October 26, 2012

New Technologies to Greatly Increase Brazilian Ethanol Production

According to the director of the Center for Sugarcane Technology (CTC) Osmar Figueiredo Filho, the amount of ethanol produced from a hectare of sugarcane in Brazil could increase up to five times over the next 20 years. He made that projection at the Sixth Annual Sugarcane Congress of Mato Grosso do Sul held this week in the city of Duurados, MS. He based his assessment on a number of factors including: cellulosic ethanol being produced from sugarcane residue, new processing technologies, genetically improved sugarcane varieties, and improved sugarcane crop management.

Currently, a hectare of sugarcane in Brazil produces on average about 7,000 liters of ethanol per year and he believes it could increase to 35,000 liters per year within 20 years. He estimates that the ethanol production per hectare could double with just the introduction of cellulosic ethanol made from the residue left over from sugarcane processing.

Cellulosic ethanol today costs 30% to 40% more than ethanol made from regular sugarcane, but costs are expected to decline with improved processing technology

Sugarcane processors in Brazil are also striving to produce sustainable sugarcane in accordance with the standards set forth by the "Better Sugarcane Initiative". The Better Sugarcane Initiative is a set of standards developed by non-governmental organizations and multinational companies involved with the production and importation of sugar and ethanol into the European Union.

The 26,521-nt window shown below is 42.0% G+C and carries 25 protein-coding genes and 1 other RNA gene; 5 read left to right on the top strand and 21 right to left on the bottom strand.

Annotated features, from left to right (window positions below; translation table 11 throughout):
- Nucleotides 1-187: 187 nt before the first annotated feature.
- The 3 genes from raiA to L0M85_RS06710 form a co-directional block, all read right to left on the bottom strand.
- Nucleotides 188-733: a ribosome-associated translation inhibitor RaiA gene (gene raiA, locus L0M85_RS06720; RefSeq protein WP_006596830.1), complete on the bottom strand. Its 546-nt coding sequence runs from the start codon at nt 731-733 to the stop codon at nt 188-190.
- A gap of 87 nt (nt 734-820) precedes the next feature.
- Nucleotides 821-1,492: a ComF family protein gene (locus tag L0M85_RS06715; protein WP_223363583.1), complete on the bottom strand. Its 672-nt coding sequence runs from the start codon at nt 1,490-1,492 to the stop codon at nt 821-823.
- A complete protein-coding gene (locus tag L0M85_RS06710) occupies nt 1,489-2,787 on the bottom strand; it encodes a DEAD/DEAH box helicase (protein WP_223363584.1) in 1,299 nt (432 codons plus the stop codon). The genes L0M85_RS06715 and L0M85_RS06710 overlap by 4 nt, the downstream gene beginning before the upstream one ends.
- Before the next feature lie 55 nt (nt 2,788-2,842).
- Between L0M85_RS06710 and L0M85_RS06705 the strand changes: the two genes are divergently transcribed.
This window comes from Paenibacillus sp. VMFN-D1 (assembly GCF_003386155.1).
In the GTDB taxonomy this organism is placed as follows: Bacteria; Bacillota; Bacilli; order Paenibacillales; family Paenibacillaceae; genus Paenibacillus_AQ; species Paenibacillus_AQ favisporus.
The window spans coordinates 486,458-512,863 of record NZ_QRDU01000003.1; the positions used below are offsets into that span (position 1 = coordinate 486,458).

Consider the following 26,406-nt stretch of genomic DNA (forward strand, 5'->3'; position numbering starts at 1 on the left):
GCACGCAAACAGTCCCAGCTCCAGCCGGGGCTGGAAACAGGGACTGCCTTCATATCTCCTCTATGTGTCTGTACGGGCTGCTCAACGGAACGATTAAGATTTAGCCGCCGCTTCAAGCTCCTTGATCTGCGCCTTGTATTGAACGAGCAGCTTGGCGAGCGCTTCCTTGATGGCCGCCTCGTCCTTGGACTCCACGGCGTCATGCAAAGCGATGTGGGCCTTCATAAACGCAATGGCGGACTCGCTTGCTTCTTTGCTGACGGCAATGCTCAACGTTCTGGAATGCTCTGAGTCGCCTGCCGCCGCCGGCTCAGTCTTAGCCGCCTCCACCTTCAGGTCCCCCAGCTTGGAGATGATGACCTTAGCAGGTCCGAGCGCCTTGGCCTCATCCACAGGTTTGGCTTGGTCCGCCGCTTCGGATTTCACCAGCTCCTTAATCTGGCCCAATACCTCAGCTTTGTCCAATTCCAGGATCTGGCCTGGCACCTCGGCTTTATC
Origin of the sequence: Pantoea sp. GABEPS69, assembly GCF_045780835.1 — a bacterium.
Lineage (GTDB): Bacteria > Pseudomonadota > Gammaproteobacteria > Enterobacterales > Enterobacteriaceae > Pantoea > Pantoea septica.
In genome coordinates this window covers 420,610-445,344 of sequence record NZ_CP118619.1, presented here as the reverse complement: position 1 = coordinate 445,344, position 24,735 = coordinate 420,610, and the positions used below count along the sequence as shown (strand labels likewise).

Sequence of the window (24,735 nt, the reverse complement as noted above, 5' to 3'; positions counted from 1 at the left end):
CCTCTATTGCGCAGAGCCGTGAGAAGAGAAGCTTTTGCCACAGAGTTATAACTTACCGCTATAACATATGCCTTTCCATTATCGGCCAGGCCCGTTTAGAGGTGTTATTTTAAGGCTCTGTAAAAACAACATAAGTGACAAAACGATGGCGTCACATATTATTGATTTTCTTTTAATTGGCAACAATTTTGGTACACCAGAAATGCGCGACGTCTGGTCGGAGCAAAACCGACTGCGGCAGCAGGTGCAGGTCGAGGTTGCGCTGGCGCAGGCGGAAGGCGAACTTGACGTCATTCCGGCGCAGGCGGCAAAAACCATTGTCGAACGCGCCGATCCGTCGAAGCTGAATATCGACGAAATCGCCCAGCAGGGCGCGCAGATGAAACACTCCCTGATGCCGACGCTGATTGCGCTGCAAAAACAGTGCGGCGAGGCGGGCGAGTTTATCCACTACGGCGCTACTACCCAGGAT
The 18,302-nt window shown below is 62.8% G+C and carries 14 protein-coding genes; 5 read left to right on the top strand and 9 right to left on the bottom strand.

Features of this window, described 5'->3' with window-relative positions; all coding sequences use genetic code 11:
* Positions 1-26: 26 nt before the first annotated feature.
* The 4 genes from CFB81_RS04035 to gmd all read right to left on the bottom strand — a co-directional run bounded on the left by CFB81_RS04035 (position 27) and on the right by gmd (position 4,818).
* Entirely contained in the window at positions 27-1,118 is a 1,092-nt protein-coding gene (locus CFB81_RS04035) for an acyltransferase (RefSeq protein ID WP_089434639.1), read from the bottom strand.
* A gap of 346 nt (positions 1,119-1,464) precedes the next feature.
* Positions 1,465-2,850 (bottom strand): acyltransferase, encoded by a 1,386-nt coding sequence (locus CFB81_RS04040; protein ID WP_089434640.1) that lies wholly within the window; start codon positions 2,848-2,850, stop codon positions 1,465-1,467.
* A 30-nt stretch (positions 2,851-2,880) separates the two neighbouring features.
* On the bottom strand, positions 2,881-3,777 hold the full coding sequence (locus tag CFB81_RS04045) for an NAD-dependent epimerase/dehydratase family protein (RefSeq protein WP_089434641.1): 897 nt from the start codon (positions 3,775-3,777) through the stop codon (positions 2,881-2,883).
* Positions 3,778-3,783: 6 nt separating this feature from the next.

The Better Sugarcane Initiative in Brazil has already certified 20 sugarcane mills in Brazil as meeting their goals of sustainability. These 20 mills represent 4.6% of the sugarcane produced in Brazil and potentially 20% of the ethanol exported to the European Union until the year 2020. The first vessel carrying certified ethanol from Brazil is expected to arrive in Europe in the coming weeks.

The European Union has been the only group that has set standards for sugarcane sustainability, but the United States has already classified Brazilian ethanol as an advanced biofuel capable of reducing greenhouse gas emissions by as much as 90% compared to gasoline. That allows Brazilian ethanol to be imported into the U.S. in such states as California that has set higher standards for ethanol production.

Brazilian ethanol producers will need to ramp up production next year just to meet domestic demand when the amount of ethanol blended into Brazilian gasoline will return to 25%. It had been lowered to 20% last year in order to extend tight ethanol supplies.